Looking forward to yams this Thanksgiving?
Well I’ve got a Turkey Day side dish alert for you – chances are those yams you’ll be digging into are actually sweet potatoes!
It’s true, sweet potatoes have been masquerading as yams for years!
Is this all just a case of mistaken identity? Or is there something more nefarious going on here?
Well, we did a little digging; here’s what we learned…
Two Peas In A Pod? Uh, No.
You might think yams and sweet potatoes are a lot alike.
Both are root vegetables loaded with healthy nutrients and enjoyed around the world.
Baked, boiled, roasted, fried – both yams and sweet potatoes can be cooked an almost endless number of ways and served up either savory or sweet.
So sure, yams and sweet potatoes may have a few things in common – but biologically, these two tubers are worlds apart.
And in fact, their physical characteristics are so different, it’s pretty easy to tell genuine yams and sweet potatoes apart with just a quick glance!
Let’s take a closer look at each …
Sweet Potatoes – Tubers For Your Sweet Tooth
Known as Ipomoea batatas to science nerds, these are the sweet potatoes Americans are most familiar with.
And let’s clear one thing up right now: Sweet potatoes are not technically potatoes. All the common spuds you know and love like russet, red, white, fingerlings, and others belong to the nightshade family.
Sweet potatoes hail from a completely different family tree – the Convolvulaceae, better known as the “morning glory” family of plants.
Most sweet potato varieties (there are around 400) have at least one tapered end and a fairly smooth surface. Skin colors can be white, yellow, red, copper and even purple.
Here are the two types of sweet potatoes you’re most likely to find at your local grocery store:
1. Golden-colored skin with a firm flesh inside that’s either a light yellow or a creamy white. This sweet potato remains fairly firm after cooking (more like a white or russet potato) and with a somewhat drier and kind of waxy texture. Common varieties here include Hannah and O’Henry. Grocers often just label these “white sweet potatoes.”
2. Darker, copper-brownish skin with a soft flesh that ranges from a light shade of orange to a darker, red-orange color. Sweet taste with a soft-silky texture, these sweet potatoes are very moist when cooked. Some of the popular varieties you’ve probably seen in your grocer bins include Jewel, Garnet, Beauregard, and Covington. Supermarkets often label these orange-fleshed tubers as either “sweet potatoes” or “yams” or a combination of both.
Yams – Roots In Africa and Asia
These are the real thing. Authentic yams.
The scientific name for these beauties: Dioscorea.
No relation to traditional potatoes or sweet potatoes at all.
Yams come from yet another big, happy plant family, the Dioscoreacae – their closest kin include lilies and grasses.
Cultivated yams are historically tied to Africa and Asia, but are now grown in Latin America, the Caribbean, and other tropical regions. Any true yams that show up in specialty stores in the USA are likely imported.
There are some 600 varieties of yams that grow in a very wide range of sizes and shapes, with skin and pulp colors that are equally diverse. Some can reach lengths of five feet or more and tip the scales at over 100 lbs. One of the most commonly cultivated and distributed yams is easy to distinguish just by its dark (brown or black) skin that feels very rough and scaly – almost like tree bark.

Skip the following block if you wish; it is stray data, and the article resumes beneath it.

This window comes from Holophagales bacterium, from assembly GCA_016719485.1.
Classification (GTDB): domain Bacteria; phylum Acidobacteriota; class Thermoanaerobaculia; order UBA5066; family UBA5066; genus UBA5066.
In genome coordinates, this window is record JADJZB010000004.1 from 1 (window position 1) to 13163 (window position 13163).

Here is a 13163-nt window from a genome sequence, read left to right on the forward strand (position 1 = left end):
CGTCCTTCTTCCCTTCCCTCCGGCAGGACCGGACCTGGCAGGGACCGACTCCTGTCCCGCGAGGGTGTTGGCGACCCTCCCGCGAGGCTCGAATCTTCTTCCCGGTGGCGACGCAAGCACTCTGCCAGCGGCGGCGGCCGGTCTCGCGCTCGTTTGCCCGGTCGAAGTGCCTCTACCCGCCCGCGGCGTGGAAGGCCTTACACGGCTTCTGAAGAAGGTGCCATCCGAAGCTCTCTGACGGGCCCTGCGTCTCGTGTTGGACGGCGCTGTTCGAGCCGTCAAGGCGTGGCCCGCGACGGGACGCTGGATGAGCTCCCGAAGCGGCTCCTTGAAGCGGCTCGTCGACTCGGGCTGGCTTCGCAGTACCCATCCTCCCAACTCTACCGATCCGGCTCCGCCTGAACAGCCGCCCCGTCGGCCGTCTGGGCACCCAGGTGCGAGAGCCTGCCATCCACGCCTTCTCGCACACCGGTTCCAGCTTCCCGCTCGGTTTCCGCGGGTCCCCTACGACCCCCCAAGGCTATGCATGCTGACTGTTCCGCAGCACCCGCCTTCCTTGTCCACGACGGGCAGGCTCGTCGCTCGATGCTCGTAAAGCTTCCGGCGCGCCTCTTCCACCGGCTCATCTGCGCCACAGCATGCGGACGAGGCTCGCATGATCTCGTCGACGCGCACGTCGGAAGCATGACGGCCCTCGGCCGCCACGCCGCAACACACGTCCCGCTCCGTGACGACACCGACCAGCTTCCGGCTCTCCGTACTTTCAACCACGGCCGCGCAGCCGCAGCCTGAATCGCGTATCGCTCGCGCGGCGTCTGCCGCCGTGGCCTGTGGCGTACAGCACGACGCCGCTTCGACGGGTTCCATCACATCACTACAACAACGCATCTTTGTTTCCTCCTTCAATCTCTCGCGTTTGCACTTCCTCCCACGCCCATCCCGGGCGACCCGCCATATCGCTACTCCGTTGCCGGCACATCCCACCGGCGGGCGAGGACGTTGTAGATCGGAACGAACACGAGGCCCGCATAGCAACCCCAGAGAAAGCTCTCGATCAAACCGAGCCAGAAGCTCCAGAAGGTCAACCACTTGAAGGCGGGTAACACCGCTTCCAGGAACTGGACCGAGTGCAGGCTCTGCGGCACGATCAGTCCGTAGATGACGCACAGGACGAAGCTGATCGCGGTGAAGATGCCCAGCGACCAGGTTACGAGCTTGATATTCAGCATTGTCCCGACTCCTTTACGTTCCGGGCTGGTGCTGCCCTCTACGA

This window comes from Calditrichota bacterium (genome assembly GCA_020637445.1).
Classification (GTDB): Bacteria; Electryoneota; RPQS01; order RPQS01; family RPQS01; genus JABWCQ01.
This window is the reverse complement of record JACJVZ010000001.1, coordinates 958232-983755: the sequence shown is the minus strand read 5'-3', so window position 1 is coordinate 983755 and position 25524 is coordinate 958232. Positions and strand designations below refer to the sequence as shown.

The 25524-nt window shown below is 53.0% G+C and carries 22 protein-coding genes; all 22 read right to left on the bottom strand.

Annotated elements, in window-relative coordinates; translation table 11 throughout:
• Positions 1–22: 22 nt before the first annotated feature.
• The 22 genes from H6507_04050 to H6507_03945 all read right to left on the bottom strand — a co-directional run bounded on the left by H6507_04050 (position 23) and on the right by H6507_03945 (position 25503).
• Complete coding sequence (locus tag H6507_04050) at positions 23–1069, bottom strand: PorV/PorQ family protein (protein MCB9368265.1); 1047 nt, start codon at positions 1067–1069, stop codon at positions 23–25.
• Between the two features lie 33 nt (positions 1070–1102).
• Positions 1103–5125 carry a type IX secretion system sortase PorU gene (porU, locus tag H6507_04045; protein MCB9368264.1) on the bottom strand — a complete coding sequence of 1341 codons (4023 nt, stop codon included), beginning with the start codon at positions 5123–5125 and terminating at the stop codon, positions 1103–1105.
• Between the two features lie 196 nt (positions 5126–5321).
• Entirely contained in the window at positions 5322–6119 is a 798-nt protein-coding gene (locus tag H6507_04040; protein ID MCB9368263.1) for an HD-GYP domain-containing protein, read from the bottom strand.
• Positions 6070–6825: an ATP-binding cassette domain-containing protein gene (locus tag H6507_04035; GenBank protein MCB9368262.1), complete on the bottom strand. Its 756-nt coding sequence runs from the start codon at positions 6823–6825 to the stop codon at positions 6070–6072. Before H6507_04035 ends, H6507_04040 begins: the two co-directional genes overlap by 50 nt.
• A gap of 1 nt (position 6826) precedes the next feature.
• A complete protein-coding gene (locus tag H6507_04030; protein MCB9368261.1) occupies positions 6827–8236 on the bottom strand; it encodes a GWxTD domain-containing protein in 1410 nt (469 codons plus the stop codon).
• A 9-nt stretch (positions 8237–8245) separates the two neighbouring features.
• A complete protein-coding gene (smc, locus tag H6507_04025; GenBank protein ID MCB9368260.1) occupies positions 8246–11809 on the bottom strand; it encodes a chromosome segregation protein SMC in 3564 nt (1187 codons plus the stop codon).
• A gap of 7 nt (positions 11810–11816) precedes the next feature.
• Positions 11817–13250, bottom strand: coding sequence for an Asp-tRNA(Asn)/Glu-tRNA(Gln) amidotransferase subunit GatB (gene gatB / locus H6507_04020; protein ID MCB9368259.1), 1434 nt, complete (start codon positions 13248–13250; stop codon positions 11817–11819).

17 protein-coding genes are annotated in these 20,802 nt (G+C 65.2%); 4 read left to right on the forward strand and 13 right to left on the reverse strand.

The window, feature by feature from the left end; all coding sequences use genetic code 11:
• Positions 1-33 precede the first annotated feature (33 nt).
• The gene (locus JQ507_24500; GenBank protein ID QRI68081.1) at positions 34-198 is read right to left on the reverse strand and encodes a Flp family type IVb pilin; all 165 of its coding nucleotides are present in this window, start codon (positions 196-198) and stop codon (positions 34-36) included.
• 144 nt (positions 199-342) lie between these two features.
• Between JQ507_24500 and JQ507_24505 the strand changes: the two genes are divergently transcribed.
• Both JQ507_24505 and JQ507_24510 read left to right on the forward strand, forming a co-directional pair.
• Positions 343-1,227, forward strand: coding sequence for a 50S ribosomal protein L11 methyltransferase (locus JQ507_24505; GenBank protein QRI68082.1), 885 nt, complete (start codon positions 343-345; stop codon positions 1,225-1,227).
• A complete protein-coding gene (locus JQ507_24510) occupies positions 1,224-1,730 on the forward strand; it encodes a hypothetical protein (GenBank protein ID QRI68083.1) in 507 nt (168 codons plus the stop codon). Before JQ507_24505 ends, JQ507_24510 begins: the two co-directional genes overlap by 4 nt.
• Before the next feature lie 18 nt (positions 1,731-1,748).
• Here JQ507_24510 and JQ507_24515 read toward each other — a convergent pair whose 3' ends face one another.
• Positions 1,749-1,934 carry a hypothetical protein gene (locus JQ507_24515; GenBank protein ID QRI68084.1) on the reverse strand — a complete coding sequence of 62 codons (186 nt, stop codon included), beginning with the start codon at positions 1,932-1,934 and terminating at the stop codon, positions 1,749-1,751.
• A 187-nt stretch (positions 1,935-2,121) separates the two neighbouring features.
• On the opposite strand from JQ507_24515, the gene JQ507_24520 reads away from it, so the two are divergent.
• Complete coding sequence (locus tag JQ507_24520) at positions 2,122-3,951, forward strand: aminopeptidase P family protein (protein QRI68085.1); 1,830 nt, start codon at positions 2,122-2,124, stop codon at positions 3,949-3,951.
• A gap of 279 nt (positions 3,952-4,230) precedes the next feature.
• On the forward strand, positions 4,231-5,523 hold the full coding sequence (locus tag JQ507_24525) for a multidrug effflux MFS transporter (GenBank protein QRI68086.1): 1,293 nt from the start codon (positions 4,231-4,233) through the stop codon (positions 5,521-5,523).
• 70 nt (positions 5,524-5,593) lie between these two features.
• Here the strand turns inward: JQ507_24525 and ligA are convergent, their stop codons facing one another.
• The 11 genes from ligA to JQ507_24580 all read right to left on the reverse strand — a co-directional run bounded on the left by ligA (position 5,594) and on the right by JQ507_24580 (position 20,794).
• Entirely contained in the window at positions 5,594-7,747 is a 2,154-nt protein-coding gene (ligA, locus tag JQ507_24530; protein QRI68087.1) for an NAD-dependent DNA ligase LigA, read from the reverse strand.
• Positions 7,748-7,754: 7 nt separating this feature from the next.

Compared to sweet potatoes, yams are generally less sweet, contain more starch, and are a bit drier than sweet potatoes.
So those are just some of the distinguishing characteristics of true yams.
Don’t sound familiar to you?
That’s probably because you’ve never had a real yam before.
Which also means the bright orange root veggies you’ve been eating all this time are actually sweet potatoes and not really yams!
So Why Are My Store’s Sweet Potatoes Labeled “Yams”?
How in the world did sweet potatoes come to be called “yams” when they’re not even remotely close to the real deal?
The answer is here, in a two-part tale that spans centuries and continents …
Part one: Back in colonial times, enslaved Africans transported to America called the sweet potatoes grown here “nyami” because the tuber reminded them of the taste and texture of their native yams. That West African word was shortened to just “yam” and gradually became an acceptable descriptor for sweet potatoes in the New World.
Part two: Thanks to some old school selective plant breeding back in the 1930s, agriculturalists at Louisiana State University came up with a new sweet potato they were really proud of. It was a bright orange cultivar from a Puerto Rican tuber. So bright, they thought, that it made rival sweet potatoes grown in Maryland, Virginia, and New Jersey look pale in comparison. This sweet potato, the scientists surmised, deserved a completely new name. So LSU lobbied the U.S. Department of Agriculture for a name change. What did they want to call them? You guessed it: “Yams.” The USDA said okay, but with the proviso the newly-christened yams would also be labeled as “sweet potatoes.”
So that’s how the term “yams” came to be associated with just about every orange sweet potato you see in U.S. grocery bins today.
You Say Potato, I Say Yam…
Well what’s in a name, right?
At the end of the day, it doesn’t really matter that much whether sweet potatoes sometimes get mistaken for yams or vice versa.
What counts is that no matter how they are cooked, orange sweet potatoes packed with vital nutrients and filling fiber will continue to be a great choice for healthy diets like paleo.
And as a bonus, sweet potatoes (aka yams) are pretty sweet to have around during the holidays, wouldn’t you say? Especially when prepared with a little extra love and shared around the table with family and friends.